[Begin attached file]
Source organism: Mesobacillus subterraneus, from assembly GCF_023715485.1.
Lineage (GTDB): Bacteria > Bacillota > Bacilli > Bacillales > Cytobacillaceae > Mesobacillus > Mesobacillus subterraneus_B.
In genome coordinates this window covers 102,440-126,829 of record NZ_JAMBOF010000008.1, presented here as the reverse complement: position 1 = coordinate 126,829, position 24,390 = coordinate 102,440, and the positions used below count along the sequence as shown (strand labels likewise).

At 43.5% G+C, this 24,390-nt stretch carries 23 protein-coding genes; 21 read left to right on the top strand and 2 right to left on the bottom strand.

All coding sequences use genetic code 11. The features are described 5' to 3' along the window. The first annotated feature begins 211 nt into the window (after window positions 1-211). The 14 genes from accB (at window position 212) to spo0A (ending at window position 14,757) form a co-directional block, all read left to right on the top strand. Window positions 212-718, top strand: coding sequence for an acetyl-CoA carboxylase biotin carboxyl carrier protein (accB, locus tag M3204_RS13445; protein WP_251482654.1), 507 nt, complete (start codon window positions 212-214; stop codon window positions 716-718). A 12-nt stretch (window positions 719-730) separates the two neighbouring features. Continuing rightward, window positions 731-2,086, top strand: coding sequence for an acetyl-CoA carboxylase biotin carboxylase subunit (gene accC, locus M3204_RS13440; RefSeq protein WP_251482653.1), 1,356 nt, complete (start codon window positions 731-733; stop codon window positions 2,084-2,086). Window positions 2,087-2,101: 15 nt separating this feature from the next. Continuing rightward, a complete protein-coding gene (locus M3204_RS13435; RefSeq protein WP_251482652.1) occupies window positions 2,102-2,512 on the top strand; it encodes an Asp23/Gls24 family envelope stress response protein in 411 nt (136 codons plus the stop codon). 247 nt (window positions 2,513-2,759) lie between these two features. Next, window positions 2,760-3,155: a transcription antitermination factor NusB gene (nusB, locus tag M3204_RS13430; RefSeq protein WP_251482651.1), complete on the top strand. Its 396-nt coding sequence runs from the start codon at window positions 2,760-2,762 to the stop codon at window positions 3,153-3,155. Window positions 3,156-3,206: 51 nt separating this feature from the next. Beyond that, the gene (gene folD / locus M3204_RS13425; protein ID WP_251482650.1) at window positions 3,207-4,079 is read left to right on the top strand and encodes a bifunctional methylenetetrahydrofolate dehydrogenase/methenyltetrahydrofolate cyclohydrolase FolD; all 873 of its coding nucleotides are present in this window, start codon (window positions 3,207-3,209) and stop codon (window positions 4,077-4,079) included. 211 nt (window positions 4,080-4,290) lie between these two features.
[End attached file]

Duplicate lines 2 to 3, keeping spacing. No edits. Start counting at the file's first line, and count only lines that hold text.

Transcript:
Lineage (GTDB): Bacteria > Bacillota > Bacilli > Bacillales > Cytobacillaceae > Mesobacillus > Mesobacillus subterraneus_B.
In genome coordinates this window covers 102,440-126,829 of record NZ_JAMBOF010000008.1, presented here as the reverse complement: position 1 = coordinate 126,829, position 24,390 = coordinate 102,440, and the positions used below count along the sequence as shown (strand labels likewise).